PORTLAND, Ore. (CN) – A diabetic blind man says a pawnshop owner beat him up because he refused to leave his guide dog outside. The blind man, who was wearing dark glasses, claims the pawnshop owner head-butted him in the face and then “shoved him across the room into a display counter.”
In his federal complaint, Matthew Compton says he walked into Canyon Exchange in Beaverton in May, wearing dark glasses and being led by Enzo, his 6-year-old Italian Greyhound guide dog. Enzo wore a bright blue harness that clearly identified him as a guard dog. Enzo also can sense when Compton is about to have a diabetic seizure, and will seek help if Compton becomes unresponsive.
Compton says Michael Vaden, who owns and operates the pawnshop with Jane Vaden, stopped him from entering. Vaden demanded that Compton and his girlfriend “get rid of the dog” because Vaden “did not allow dogs” in his store, according to the complaint.
Compton says he and his girlfriend told Vaden that Enzo is a service animal, but “Mr. Vaden demanded that they leave the store and forcibly grabbed Mr. Compton’s arm and pulled him toward the door.”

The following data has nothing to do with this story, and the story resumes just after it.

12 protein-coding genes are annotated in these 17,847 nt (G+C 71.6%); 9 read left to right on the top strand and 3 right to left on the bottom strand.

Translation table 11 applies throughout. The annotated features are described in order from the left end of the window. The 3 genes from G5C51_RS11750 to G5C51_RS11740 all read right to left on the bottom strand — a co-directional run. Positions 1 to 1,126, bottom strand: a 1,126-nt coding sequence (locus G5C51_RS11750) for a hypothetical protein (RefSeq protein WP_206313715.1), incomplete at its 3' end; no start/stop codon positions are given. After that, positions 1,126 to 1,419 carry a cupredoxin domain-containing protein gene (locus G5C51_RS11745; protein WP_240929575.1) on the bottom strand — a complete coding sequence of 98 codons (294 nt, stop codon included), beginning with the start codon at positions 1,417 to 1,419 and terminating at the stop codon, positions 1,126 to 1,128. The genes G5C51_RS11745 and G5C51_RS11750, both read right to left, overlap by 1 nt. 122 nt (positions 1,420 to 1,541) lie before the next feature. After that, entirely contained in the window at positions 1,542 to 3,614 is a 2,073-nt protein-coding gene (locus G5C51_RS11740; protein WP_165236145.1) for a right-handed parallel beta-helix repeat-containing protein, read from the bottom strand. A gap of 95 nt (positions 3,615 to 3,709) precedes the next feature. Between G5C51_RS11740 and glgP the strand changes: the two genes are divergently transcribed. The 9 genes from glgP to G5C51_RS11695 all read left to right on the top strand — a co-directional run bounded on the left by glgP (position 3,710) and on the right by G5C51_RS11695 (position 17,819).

The complaint continues: “When Mr. Compton resisted, Mr. Vaden slammed his forehead into Mr. Compton’s face and violently shoved him across the room into a display counter.
“Mr. Compton and Ms. DeMartelaere were then forced to leave Canyon Exchange without having completed their business there.”
They were looking for a steam cleaner.
Compton has been legally blind since both his retinas detached during a 2004 accident. He has had more than 15 operations, but still is legally blind. He and Enzo went through 2 years of training at the All is Pawsible Service Dog School.
Compton demands punitive damages for assault and battery and wants the Vadens and their business enjoined to accommodate disabled people and their service animals.
Compton and his girlfriend are represented by Jon Egan of Lake Oswego.